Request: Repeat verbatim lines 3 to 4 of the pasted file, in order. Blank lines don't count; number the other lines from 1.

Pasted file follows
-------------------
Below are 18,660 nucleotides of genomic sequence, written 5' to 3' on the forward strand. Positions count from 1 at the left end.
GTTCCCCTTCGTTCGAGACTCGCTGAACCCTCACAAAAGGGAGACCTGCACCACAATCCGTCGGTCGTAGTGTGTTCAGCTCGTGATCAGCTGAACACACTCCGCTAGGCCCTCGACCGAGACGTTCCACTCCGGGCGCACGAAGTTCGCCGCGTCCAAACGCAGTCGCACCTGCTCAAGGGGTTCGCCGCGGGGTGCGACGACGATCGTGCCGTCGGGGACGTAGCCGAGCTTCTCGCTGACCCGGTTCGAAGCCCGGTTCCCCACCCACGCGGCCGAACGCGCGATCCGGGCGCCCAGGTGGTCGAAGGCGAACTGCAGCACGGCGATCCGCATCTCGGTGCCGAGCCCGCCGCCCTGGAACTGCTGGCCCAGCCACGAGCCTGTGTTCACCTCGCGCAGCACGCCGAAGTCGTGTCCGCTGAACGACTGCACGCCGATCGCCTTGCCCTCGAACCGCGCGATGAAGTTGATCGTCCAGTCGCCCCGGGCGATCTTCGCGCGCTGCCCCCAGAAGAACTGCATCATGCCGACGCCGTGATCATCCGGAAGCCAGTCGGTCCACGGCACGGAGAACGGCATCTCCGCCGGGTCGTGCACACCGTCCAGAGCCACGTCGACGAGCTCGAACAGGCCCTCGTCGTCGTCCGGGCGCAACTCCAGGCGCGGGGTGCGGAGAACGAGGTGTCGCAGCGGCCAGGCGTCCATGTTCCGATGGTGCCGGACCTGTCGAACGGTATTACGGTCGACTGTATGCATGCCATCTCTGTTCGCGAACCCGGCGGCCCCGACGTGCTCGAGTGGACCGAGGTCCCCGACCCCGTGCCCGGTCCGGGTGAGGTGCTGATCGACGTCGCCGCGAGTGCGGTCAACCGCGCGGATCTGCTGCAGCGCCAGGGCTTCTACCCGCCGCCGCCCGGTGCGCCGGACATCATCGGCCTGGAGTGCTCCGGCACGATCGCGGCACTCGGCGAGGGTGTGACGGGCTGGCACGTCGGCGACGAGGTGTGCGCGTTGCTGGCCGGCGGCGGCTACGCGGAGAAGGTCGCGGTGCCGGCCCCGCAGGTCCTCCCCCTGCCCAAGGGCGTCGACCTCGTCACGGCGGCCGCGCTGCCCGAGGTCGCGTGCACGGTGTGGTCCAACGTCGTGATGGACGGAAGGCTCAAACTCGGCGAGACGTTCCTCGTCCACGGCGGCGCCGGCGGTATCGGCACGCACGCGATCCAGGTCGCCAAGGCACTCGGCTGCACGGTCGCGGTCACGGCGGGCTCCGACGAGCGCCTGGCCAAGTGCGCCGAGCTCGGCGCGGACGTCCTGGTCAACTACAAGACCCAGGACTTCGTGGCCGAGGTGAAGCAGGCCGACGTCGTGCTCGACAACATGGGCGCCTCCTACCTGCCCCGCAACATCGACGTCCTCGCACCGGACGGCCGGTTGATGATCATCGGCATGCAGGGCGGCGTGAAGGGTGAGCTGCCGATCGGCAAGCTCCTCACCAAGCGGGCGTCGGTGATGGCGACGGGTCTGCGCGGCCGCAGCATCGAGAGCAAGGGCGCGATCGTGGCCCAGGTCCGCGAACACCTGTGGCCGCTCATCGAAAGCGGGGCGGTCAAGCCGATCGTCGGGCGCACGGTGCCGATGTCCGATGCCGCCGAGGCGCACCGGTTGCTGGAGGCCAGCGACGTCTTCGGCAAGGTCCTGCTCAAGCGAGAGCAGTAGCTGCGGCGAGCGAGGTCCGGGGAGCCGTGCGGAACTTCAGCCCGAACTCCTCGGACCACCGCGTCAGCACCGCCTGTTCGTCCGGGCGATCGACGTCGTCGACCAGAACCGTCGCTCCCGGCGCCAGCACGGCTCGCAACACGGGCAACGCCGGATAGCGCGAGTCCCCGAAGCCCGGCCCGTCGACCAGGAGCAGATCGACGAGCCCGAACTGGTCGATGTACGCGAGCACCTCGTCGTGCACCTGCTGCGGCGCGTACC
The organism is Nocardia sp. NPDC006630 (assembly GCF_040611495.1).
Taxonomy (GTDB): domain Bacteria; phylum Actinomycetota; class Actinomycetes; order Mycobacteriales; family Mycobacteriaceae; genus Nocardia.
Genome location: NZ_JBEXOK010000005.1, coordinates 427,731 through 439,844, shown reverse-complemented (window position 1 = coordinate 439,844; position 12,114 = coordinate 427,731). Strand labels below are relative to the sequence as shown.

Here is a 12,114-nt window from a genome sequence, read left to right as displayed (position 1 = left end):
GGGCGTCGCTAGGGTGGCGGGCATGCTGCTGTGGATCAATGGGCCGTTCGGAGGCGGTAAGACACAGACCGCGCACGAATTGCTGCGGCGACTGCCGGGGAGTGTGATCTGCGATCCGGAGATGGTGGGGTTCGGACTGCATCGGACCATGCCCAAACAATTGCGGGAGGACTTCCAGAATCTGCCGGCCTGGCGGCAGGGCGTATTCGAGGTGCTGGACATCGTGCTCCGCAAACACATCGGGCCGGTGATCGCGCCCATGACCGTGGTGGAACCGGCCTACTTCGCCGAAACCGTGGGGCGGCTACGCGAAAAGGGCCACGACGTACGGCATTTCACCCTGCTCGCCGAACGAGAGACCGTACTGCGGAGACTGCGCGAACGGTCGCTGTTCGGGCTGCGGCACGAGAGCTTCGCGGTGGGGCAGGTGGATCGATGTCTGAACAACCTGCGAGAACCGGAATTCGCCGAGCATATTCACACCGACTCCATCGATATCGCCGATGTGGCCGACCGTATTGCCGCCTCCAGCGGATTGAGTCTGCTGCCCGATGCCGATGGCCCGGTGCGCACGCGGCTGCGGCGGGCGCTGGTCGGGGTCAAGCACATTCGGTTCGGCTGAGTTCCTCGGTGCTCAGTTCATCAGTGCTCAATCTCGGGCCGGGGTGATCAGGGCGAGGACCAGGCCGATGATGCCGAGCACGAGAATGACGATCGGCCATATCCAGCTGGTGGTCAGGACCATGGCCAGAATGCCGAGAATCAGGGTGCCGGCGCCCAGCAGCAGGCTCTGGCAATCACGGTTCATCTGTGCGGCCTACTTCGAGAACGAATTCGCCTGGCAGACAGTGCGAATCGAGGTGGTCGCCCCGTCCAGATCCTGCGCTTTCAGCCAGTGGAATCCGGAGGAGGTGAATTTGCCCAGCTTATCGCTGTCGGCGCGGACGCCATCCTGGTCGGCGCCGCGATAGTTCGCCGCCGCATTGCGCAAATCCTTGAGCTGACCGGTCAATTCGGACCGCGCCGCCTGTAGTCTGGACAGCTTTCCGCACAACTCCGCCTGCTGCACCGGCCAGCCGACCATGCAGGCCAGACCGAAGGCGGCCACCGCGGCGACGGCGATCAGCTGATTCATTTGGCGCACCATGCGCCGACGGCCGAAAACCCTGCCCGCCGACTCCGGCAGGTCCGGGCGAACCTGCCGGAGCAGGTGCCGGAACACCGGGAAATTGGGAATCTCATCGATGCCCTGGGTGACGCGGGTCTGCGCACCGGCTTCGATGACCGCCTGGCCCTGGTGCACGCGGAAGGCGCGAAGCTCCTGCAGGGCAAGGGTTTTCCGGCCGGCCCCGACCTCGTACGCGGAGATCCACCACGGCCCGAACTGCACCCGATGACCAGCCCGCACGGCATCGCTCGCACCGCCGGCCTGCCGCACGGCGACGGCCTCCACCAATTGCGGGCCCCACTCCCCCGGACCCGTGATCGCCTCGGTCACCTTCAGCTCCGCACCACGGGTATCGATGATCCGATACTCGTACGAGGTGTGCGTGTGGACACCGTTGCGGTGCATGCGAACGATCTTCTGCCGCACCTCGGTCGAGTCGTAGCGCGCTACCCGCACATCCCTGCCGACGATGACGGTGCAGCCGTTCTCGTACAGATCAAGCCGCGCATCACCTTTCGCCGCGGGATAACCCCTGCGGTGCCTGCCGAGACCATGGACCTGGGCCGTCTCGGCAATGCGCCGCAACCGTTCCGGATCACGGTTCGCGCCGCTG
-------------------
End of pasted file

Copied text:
The organism is Nocardia sp. NPDC006630 (assembly GCF_040611495.1).
Taxonomy (GTDB): domain Bacteria; phylum Actinomycetota; class Actinomycetes; order Mycobacteriales; family Mycobacteriaceae; genus Nocardia.